Leonid interviewed a lot of the locals. Here are some eyewitness reports. They’re pretty interesting.
Here is an article about Leonid’s expedition:
Leonid died from Typhus in a German prisoner of war camp in 1942. He didn’t find a crater in Tunguska, but there is now a crater on the moon named after him.
In 1873 a guy named Wiggins in Baxter Springs, Kansas met with two associates, Boyd and Homer, for a business discussion. They decided to organize a county.
At the time, a Kansas county needed 600 residents to be officially organized. Wiggins, Boyd, and Homer headed to Harper County, Kansas, and recruited trapper George Lutus on the way to be their guide. Harper County Kansas had no permanent residents at the time.
When they arrived, they built a town called Bluff City. It was not just any town, but a town with one building, 16×18 feet, and some buffalo bones representing the houses of the rest of the 641 “inhabitants” of the county. For names of the 637 fictitious people, they selected from the Cincinnati directory.
After their town was finished, they filed a petition with the governor of Kansas. He approved the census taker and other county officers, and organized the county as required by law. The new county received $40,000 in bonds, $25,000 for a courthouse and $15,000 for funding debt.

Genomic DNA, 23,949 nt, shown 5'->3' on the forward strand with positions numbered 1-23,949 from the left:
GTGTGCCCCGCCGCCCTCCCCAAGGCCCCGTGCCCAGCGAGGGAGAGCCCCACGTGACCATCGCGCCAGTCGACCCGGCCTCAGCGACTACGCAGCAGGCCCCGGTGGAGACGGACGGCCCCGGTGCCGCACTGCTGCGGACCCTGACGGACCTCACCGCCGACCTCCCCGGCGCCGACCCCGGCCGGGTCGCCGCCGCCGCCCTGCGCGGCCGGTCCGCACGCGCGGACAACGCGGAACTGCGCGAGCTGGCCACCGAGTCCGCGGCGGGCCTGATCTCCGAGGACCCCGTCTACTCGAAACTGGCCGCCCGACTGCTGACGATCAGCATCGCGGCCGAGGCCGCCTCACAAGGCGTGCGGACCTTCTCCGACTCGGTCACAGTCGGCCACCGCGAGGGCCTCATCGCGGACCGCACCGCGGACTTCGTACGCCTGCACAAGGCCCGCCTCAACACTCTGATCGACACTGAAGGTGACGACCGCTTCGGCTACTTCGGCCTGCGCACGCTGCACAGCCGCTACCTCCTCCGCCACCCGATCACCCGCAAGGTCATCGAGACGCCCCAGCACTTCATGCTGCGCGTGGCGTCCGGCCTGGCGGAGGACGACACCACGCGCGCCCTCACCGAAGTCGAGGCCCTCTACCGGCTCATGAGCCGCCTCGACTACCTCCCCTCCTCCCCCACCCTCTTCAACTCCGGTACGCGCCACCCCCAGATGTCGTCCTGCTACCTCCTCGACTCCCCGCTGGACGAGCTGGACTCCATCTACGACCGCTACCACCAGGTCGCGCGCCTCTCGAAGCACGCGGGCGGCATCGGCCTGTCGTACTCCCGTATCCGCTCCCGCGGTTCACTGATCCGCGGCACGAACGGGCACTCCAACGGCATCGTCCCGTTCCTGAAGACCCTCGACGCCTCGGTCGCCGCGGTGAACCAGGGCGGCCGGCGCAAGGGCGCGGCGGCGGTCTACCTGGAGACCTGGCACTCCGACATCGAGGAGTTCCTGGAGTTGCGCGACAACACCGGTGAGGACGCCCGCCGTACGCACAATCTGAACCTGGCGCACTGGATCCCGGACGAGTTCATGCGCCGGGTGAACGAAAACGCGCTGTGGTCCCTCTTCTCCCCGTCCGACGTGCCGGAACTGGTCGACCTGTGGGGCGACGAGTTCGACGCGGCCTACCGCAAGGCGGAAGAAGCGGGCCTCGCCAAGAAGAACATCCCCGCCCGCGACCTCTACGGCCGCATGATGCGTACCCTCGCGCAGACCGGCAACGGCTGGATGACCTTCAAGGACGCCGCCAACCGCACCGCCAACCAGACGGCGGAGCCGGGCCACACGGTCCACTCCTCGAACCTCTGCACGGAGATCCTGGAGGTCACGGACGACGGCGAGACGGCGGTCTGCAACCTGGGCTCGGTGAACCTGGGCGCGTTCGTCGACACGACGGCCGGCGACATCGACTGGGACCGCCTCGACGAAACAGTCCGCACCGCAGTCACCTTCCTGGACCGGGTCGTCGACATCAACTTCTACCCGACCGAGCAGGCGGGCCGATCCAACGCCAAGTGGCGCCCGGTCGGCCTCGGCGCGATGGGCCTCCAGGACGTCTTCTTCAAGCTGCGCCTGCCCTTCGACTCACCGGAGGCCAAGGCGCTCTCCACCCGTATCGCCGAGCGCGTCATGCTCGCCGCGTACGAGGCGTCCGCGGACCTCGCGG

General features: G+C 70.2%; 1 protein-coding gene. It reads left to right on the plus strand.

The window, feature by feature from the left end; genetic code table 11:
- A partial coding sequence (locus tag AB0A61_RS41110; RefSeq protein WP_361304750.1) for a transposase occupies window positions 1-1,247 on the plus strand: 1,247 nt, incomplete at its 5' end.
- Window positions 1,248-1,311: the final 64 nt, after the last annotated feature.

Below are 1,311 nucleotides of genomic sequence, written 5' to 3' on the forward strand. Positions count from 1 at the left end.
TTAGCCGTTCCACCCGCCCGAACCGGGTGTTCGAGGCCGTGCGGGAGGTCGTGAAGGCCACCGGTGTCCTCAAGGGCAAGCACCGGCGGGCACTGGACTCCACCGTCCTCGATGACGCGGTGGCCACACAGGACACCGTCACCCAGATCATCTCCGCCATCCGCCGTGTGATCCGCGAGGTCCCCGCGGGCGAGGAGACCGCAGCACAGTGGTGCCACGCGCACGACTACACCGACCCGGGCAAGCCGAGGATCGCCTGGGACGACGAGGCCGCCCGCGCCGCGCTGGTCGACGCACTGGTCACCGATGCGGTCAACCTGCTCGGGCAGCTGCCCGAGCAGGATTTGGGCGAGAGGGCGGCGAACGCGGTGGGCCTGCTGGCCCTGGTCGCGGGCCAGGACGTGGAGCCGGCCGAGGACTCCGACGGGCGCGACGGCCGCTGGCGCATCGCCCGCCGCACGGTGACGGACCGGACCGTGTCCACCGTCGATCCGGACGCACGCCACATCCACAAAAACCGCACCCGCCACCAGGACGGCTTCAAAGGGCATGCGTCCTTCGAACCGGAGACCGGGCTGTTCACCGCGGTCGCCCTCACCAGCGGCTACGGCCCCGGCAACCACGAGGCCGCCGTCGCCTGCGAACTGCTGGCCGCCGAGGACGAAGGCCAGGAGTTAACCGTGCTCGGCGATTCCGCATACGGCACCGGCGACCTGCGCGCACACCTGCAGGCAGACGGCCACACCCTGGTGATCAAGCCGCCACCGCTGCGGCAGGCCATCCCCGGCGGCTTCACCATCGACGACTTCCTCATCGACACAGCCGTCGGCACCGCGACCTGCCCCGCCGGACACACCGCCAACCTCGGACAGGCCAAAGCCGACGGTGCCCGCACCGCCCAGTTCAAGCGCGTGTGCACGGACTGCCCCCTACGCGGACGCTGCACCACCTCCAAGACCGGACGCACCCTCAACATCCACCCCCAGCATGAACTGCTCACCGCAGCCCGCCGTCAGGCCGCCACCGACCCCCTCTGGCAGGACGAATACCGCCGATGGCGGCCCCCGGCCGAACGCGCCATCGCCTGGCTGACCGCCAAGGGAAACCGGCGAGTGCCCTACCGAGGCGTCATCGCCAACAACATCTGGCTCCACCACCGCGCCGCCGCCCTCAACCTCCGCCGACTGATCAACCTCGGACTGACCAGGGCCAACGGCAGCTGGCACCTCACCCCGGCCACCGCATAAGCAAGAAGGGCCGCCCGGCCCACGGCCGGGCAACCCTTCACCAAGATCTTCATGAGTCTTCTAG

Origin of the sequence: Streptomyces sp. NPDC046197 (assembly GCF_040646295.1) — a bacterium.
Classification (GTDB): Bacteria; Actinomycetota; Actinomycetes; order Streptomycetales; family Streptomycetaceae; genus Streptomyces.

Eventually people realized that the Harper County was really empty, but by then Wiggins and his friends had cashed in the bonds in Missouri and disappeared.
In 1884, the Kansas State Legislature got around to an official investigation. They found out that the state had been, in fact, swindled. The state said, no, the county was swindled, and the county owed the $40,000. The Kansas Supreme Court agreed with the state.
Not surprisingly, some people in Harper County didn’t like that. When it came time to pay back the state, five hooded assailants kidnapped one of the county commissioners and locked him in a cave. They tried unsuccessfully to kidnap another commissioner, which would have kept the county from being able send off the debt payment. I wonder if most people in the county really knew who the hooded assailants were.